With the finding of the “truth,” the Jews were implicated in the ritual murder, and sentenced to death. However, as was customary, they were offered a way out by means of conversion. Ben Jacob claims none converted, while Marcus notes that a Christian historian of the time claims some did convert. Regardless, approximately 32 innocent Jewish men, women, and children were sacrificed by fire. Perhaps most significant is the fact that this was, indeed, the first accusation of ritual murder involving blood libel in continental Europe, not to mention the first death sentence as a result. Although blood libel accusations had existed in England, France was the first nation on the European mainland to formally take action on such a case. Although the first case of false ritual murder claims against the Jews, it would not be the last in France nor in continental Europe.
When Philip Augustus Capet (King Philip II of France) came to power in 1179 – a mere eight years after the ritual murder case in Blois - he needed to fill the royal coffers as well as secure his place on the throne. He did so by persecuting, and ultimately expelling, the Jews of France. A monk named Rigord, the self-proclaimed “Chronicler of the King of Franks,” described the events that took place leading up to the expulsion of the Jews (Hyams). Philip studied the ways of the Jews and concluded that they were evil and within the first year of his reign arrested and incarcerated the Jews of France and relieved them of their wealth. He did offer them a means out of jail by way of paying a steep ransom (Marcus).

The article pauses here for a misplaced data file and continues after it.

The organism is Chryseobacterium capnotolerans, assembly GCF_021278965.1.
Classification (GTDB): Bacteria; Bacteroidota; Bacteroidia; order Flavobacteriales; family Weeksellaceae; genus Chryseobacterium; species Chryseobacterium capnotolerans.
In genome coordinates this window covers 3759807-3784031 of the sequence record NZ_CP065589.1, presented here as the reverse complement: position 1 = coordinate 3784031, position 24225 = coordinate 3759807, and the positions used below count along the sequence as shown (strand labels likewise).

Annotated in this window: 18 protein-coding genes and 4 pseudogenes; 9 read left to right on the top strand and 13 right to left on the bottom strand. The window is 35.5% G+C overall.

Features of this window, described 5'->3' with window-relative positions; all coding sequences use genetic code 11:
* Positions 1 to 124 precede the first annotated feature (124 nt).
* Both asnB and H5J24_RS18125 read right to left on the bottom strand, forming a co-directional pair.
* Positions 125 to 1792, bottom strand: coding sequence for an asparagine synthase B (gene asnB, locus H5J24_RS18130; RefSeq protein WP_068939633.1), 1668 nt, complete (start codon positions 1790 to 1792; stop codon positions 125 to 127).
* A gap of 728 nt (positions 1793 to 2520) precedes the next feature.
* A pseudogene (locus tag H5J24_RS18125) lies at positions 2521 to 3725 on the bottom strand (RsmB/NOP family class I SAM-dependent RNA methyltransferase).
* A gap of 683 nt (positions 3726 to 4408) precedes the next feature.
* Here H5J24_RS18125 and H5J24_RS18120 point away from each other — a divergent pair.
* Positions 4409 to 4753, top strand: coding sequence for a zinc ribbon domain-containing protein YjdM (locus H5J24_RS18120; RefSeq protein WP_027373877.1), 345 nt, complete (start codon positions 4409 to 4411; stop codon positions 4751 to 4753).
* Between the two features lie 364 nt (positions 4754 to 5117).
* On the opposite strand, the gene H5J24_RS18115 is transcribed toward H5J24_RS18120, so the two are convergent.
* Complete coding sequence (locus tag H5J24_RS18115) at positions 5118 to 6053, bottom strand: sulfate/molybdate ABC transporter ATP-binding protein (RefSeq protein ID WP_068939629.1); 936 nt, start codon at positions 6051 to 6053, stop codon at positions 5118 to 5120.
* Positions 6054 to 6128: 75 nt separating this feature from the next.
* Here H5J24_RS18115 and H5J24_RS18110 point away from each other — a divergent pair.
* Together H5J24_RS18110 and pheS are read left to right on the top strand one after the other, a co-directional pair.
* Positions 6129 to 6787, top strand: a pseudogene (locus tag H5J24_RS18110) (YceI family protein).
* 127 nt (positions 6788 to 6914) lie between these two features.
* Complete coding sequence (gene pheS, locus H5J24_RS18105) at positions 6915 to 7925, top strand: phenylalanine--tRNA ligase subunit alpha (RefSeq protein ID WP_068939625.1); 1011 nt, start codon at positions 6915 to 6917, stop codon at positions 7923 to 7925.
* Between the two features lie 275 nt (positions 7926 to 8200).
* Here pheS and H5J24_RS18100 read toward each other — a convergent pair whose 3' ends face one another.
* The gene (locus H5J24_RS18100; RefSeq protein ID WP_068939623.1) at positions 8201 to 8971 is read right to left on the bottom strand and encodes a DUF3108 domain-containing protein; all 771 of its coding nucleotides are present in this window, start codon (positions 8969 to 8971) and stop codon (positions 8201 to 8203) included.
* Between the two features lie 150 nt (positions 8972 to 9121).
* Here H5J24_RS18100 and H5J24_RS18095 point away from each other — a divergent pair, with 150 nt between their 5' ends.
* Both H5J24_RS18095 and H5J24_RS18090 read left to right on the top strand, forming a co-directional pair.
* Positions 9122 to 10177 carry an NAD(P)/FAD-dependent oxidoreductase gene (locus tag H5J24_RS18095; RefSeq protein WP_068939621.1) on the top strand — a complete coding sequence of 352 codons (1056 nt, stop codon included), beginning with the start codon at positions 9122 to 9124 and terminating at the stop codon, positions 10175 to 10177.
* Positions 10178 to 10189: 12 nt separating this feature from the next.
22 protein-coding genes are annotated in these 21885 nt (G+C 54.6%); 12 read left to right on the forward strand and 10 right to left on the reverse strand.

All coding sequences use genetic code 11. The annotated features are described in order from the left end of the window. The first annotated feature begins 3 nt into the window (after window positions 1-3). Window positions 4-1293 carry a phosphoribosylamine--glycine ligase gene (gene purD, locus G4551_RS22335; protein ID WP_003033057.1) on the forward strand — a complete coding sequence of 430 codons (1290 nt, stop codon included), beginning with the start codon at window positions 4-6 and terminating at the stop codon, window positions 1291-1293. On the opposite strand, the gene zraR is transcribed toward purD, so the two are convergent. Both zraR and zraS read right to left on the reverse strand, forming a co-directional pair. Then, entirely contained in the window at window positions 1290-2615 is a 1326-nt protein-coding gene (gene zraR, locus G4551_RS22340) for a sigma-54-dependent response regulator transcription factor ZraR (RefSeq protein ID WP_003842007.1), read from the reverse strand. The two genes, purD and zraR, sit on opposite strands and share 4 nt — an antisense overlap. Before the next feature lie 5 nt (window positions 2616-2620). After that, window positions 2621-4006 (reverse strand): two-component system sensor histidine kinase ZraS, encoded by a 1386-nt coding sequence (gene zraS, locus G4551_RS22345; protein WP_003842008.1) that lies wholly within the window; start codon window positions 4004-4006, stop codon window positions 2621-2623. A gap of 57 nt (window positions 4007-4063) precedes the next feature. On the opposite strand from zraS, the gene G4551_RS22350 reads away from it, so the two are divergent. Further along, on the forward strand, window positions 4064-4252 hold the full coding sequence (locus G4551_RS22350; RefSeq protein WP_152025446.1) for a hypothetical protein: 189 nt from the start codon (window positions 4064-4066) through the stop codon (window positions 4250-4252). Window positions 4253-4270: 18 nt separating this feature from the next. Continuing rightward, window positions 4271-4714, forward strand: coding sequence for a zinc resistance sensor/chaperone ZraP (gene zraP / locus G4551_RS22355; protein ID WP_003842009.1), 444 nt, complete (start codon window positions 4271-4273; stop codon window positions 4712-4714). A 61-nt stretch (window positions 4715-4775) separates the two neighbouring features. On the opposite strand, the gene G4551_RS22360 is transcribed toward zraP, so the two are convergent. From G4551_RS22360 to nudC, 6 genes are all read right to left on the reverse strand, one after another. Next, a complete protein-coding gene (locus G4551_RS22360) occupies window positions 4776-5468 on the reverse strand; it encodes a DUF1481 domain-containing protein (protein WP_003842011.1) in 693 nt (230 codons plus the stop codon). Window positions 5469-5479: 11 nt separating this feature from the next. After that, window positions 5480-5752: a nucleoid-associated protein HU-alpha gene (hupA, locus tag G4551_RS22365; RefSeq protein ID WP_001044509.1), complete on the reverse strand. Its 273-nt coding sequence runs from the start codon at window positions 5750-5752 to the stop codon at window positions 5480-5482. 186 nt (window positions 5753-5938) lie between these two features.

In 1181, Philip further burdened the Jews of France by making null and void all loans that Jewish bankers had granted to Christians. This was devastating to Jewish bankers as it wreaked havoc on their livelihood, yet things were only going to get worse. In 1182, Philip II not only confiscated all Jewish lands, but issued a decree of expulsion of all Jews from France. Philip II did, however, offer Jews another option. Rigord wrote,
“When the faithless Jews heard this edict some of them were born again of water and the Holy Spirit and converted to the Lord, remaining steadfast in the faith of our Lord Jesus Christ. To them the King, out of regard for the Christian religion, restored all their possessions in their entirety, and gave them perpetual liberty.” (Marcus)
By 1198, Philip II readmitted Jews back to France, presumably for the economy’s sake, but tightly regulated their banking to ensure that the State was financially compensated. In fact, Marcus notes that some of this wealth acquired from the Jews may have been used to build the Louvre. As the Middle Ages progressed into the thirteenth century, the plight of the French Jew continued to decline.